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A new way for Australian NGOs to make a greater impact


23 September 2021 at 8:20 am
Matthew Maury
Matthew Maury, chair of the recently formed Emergency Action Alliance, reflects on how 16 of Australia’s biggest and most trusted NGOs came together to find new ways of working to raise money and have the greatest impact for people in their hour of need.


Matthew Maury | 23 September 2021 at 8:20 am


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A new way for Australian NGOs to make a greater impact
23 September 2021 at 8:20 am

Matthew Maury, chair of the recently formed Emergency Action Alliance, reflects on how 16 of Australia’s biggest and most trusted NGOs came together to find new ways of working to raise money and have the greatest impact for people in their hour of need.

It’s been a year of unprecedented turmoil, both at home and overseas. The impact of the COVID pandemic after the devastating 2019-20 bushfire season, known as the Black Summer, has been difficult for many Australians. Nonetheless, it was the summer bushfires that demonstrated yet again that Australians have a long history of generosity towards their neighbours in need. 

According to a report by the Australian Charities and Not-for-profits Commission (ACNC), the Australian public raised more than $640 million towards relief and recovery. More than 53 per cent of Australians donated to a bushfire appeal. However, due to the amount of donations raised by a plethora of initiatives, there were also concerns raised and lessons learned about donating to emergency appeals.

The reality is that knowing how to best donate in the midst of many concurrent appeals has made it increasingly complex for many people. This is true in Australia – and perhaps even more complex when responding to international needs. 

It is with this in mind that 16 of some of Australia’s biggest and most trusted NGO brands have come together under the Emergency Action Alliance (EAA) to find new ways of working to raise money and channel it efficiently to those best placed to respond to an international crisis. The EAA is truly our sector at its best – being both innovative and collaborative under a common vision. The EAA is built on the understanding that we are better together – and that by working together under a unified brand we can achieve our individual mission statements in new and bigger ways. 

In a disaster, speed is critical. Getting support mobilised quickly so that agencies can effectively respond while putting in place longer-term recovery plans means better outcomes for those affected. NGOs often receive feedback that it can be confusing to have multiple messages calling for support in the middle of a crisis. Moreover, donors rightly expect that their donations will be used well – as demonstrated by the survey conducted by the ACNC in relation to the Black Summer bushfire appeals. The EAA will make it clearer and easier for Australians to know how to donate, and where the donations are going.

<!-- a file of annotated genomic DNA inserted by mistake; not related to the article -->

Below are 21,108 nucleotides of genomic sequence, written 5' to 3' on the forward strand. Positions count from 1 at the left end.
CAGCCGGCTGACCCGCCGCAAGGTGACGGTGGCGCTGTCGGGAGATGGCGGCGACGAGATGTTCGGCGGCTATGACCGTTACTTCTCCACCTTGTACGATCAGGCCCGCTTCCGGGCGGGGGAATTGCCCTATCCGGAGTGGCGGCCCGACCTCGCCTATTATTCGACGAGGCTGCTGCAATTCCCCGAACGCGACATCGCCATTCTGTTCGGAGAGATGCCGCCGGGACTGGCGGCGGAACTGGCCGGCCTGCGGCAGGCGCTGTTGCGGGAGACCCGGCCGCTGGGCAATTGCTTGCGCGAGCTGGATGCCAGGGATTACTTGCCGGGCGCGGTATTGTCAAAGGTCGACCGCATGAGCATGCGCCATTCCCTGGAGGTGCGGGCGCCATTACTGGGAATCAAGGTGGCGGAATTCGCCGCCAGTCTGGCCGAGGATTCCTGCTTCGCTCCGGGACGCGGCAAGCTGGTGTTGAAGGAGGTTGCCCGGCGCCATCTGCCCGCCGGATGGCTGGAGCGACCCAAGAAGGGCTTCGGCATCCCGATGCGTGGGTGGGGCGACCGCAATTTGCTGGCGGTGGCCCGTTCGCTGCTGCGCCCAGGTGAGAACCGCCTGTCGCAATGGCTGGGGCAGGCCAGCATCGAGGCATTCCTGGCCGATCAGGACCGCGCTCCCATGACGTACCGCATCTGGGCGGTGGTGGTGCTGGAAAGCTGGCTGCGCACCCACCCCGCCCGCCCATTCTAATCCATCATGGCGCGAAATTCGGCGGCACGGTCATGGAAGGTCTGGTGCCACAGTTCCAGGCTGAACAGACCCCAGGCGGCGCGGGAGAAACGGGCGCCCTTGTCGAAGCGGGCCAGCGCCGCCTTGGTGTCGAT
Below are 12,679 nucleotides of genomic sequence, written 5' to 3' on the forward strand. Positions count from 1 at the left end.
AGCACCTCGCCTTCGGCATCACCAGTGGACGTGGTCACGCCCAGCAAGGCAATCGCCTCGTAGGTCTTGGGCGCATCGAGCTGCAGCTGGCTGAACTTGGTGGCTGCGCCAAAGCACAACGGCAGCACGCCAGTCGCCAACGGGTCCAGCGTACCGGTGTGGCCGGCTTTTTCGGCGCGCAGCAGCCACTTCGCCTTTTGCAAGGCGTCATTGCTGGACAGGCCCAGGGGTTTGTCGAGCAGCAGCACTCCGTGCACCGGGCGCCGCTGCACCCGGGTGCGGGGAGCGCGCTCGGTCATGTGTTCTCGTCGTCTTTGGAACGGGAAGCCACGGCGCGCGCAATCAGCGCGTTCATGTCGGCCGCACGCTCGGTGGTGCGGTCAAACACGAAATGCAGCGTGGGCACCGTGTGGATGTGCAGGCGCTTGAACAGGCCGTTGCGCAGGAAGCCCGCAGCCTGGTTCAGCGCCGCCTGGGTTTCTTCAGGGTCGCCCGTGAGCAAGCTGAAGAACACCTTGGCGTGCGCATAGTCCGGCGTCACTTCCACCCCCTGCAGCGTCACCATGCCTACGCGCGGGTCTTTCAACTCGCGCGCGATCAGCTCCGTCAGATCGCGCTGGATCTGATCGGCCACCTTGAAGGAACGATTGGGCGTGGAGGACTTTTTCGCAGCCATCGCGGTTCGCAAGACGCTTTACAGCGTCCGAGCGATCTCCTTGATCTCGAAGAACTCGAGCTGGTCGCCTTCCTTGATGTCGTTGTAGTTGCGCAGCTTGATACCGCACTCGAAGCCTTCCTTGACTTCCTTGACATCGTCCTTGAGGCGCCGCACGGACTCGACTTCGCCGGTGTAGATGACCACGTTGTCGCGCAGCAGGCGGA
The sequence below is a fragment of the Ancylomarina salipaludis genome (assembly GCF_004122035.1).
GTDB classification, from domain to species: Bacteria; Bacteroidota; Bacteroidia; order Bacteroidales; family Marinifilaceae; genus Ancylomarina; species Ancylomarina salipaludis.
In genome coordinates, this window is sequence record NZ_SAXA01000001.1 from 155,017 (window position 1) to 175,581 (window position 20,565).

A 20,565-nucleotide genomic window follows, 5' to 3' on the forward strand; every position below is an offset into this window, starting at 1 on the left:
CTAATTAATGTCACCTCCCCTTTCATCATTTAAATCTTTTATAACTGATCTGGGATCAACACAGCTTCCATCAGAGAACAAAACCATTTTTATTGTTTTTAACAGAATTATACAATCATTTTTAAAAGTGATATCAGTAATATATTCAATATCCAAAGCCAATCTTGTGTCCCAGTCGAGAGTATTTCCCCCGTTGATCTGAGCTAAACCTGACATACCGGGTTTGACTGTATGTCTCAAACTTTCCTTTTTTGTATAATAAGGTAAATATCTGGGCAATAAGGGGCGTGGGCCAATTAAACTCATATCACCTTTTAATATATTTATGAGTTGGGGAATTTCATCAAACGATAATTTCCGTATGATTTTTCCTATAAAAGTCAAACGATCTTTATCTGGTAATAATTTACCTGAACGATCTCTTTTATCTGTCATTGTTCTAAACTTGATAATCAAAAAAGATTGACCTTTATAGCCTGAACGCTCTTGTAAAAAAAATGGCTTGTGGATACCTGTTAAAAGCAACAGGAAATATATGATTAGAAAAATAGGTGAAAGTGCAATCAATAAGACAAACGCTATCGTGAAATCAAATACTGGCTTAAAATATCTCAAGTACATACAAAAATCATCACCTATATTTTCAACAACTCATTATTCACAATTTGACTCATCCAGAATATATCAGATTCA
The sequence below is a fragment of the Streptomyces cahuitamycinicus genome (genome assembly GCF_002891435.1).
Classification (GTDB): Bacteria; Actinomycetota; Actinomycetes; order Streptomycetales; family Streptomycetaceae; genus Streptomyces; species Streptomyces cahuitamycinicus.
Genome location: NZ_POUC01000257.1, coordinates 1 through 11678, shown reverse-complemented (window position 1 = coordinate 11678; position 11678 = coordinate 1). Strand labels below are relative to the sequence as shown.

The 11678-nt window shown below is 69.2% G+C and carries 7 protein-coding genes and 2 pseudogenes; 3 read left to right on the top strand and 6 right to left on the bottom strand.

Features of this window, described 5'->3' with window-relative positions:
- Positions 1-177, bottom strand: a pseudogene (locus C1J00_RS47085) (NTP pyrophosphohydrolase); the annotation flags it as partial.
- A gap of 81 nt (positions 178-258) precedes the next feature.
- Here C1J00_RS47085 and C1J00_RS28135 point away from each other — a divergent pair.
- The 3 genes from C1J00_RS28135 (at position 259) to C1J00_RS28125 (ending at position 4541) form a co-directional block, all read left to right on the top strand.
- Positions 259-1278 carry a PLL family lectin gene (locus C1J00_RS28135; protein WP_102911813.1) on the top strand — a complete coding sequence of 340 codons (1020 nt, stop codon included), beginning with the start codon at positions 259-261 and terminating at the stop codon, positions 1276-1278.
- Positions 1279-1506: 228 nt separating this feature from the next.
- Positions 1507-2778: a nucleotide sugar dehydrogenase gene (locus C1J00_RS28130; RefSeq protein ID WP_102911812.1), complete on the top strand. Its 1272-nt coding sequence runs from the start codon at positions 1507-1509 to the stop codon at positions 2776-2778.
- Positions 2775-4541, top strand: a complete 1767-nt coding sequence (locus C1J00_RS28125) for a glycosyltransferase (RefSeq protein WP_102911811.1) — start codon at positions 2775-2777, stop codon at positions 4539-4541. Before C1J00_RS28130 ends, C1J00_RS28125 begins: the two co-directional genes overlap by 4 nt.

Over my 30 years of working in this sector I have regularly heard from supporters that they want to see more collaboration among agencies and less sense of competition when a humanitarian disaster strikes. Under the EAA, the 16 agencies can make one clear call for support, which will work to reduce costs, remove barriers and provide even more assistance while allowing for transparency. This is significant, as the number of humanitarian crises around the world continues to grow. 

Tearfund joined the EAA driven by our mission statement – the desire to build a more just and compassionate world. Our view was that having Tearfund part of something like the EAA meant that more people could be helped than if we continued to work independently. Tearfund’s way of working is to support local partners and we have a long history of doing that in several complex environments. With the focus on localisation across the humanitarian sector we see our methodology as something we can contribute in many humanitarian situations. At the same time, we know there will be times when the location or immediate needs are best served by one of the other 15 EAA members, and we will be pleased to see our support for the EAA get resources to those agencies. We want to avoid the confusion created when multiple agencies competing at the same time creates potential confusion or a barrier for donors – the EAA is focused on avoiding that confusion and also working closely on coordination. 

At the end of the day – the EAA is about the people whose lives will be touched in their hour of greatest need because of the compassion and care from Australians. The EAA is all about building on the research from Donate Responsibly, which found that at times of crisis people, especially Australians, feel compelled to give generously and that donating money to charities is the best response. The formation of the EAA means that the generosity of Australians will be put to great work. The EAA is about removing barriers and improving systems – harnessing the strength of 16 agencies to work together to have the greatest impact for people in their hour of need.


Matthew Maury  |  @ProBonoNews

Matthew Maury is CEO of Tearfund and chair of Emergency Action Alliance (EAA).

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